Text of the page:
Nearly all patients – 94% – who’ve used telehealth during the pandemic have said they want it to continue to be available. But the long-term future of that access is somewhat uncertain.
A Future Founded in Data
While President Biden announced the public health emergency will officially end May 11, current telehealth flexibilities will be in place through December 31, 2024. The terms after that remain unclear.
Patient advocates are hoping that Congress and federal regulators will use this time to critically analyze the mass of data collected about use, satisfaction, health outcomes and payment – and use that information to set balanced telehealth policy for the future.
Among the current flexibilities that are up for consideration are:
- A waiver of the geographic origination restrictions that can prohibit doctors in one state from treating patients in another state
- An expanded list of providers who are eligible to provide telehealth services
- Authorization for rural health clinics and federally qualified health centers to use telehealth
- Permission for mental health patients to use telehealth services before completing an in-person appointment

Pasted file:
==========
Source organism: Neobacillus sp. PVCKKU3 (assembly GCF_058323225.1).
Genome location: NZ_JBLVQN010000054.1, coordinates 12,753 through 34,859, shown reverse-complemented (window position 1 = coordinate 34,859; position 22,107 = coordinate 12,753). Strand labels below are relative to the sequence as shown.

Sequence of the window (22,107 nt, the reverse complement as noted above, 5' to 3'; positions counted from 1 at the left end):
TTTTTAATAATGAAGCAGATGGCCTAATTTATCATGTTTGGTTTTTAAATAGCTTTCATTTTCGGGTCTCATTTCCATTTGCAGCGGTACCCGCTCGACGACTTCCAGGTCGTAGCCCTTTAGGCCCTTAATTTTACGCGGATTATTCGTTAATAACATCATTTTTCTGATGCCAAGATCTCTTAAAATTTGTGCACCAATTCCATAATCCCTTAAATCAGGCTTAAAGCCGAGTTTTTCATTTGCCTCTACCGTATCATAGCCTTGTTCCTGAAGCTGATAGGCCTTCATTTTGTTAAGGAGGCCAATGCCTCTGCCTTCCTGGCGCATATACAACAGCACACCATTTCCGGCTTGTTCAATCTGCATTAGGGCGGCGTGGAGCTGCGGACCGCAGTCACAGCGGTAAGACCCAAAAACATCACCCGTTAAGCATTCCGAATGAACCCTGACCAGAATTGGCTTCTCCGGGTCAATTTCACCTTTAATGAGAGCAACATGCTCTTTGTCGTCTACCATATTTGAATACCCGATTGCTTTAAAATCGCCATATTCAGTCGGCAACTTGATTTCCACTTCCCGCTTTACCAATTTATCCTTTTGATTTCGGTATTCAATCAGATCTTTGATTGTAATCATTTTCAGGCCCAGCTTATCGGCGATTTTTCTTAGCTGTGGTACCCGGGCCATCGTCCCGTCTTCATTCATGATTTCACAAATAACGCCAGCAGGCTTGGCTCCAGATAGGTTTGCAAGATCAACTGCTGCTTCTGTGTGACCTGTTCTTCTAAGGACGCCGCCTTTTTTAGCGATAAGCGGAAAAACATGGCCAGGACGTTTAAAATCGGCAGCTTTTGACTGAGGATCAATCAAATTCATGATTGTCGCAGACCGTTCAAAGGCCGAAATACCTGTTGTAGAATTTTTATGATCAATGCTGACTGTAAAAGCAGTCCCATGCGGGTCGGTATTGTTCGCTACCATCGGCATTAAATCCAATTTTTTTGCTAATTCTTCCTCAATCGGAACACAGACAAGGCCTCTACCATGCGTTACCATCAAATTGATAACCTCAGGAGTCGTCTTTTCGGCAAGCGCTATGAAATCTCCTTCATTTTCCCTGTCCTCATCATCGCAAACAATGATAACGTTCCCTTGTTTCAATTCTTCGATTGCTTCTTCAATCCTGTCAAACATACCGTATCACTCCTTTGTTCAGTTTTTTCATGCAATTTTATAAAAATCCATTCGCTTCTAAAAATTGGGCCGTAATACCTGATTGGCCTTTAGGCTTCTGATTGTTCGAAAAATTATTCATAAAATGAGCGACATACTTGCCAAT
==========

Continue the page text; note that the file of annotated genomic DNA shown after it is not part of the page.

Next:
- Use of audio-only visits, as opposed to requiring audio and video
- Acceptance of a telehealth visit in lieu of a face-to-face evaluation to recertify a patient’s eligibility for hospice care.
Getting Telehealth Off the Ground
It’s worth remembering that telehealth has been possible for quite some time, though it took the pandemic – and its policy flexibilities – to thrust its use to the forefront of patient care. And federal policymakers deserve credit for quickly, albeit temporarily, removing the mountains of bureaucratic red tape that had stifled the tool’s use for years.
Now, Congress has the chance to make telehealth flexibilities permanent, which would preserve access to an important resource in patient care – not in response to a public health threat, but in response to an opportunity.